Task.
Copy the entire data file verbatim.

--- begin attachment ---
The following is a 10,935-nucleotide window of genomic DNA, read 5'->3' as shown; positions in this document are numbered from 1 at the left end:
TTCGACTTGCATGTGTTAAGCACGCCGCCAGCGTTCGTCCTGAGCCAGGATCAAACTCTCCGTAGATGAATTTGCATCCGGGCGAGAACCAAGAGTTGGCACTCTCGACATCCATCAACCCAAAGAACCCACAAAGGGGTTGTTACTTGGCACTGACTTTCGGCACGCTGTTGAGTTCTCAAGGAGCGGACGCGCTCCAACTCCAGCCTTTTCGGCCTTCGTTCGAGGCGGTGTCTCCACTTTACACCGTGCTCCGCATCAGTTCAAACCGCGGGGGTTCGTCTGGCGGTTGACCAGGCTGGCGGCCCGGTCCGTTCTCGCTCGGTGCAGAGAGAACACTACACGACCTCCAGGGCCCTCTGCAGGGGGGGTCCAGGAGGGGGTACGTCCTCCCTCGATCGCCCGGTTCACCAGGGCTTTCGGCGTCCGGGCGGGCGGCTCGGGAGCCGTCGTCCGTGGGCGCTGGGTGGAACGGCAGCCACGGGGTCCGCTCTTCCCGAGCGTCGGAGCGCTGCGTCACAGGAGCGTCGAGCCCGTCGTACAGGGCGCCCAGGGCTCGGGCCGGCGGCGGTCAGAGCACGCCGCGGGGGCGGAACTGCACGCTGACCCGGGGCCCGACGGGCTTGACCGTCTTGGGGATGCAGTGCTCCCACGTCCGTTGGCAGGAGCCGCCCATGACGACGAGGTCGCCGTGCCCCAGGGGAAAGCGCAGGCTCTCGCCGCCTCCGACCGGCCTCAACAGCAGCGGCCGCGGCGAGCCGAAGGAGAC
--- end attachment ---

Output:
The following is a 10,935-nucleotide window of genomic DNA, read 5'->3' as shown; positions in this document are numbered from 1 at the left end:
TTCGACTTGCATGTGTTAAGCACGCCGCCAGCGTTCGTCCTGAGCCAGGATCAAACTCTCCGTAGATGAATTTGCATCCGGGCGAGAACCAAGAGTTGGCACTCTCGACATCCATCAACCCAAAGAACCCACAAAGGGGTTGTTACTTGGCACTGACTTTCGGCACGCTGTTGAGTTCTCAAGGAGCGGACGCGCTCCAACTCCAGCCTTTTCGGCCTTCGTTCGAGGCGGTGTCTCCACTTTACACCGTGCTCCGCATCAGTTCAAACCGCGGGGGTTCGTCTGGCGGTTGACCAGGCTGGCGGCCCGGTCCGTTCTCGCTCGGTGCAGAGAGAACACTACACGACCTCCAGGGCCCTCTGCAGGGGGGGTCCAGGAGGGGGTACGTCCTCCCTCGATCGCCCGGTTCACCAGGGCTTTCGGCGTCCGGGCGGGCGGCTCGGGAGCCGTCGTCCGTGGGCGCTGGGTGGAACGGCAGCCACGGGGTCCGCTCTTCCCGAGCGTCGGAGCGCTGCGTCACAGGAGCGTCGAGCCCGTCGTACAGGGCGCCCAGGGCTCGGGCCGGCGGCGGTCAGAGCACGCCGCGGGGGCGGAACTGCACGCTGACCCGGGGCCCGACGGGCTTGACCGTCTTGGGGATGCAGTGCTCCCACGTCCGTTGGCAGGAGCCGCCCATGACGACGAGGTCGCCGTGCCCCAGGGGAAAGCGCAGGCTCTCGCCGCCTCCGACCGGCCTCAACAGCAGCGGCCGCGGCGAGCCGAAGGAGAC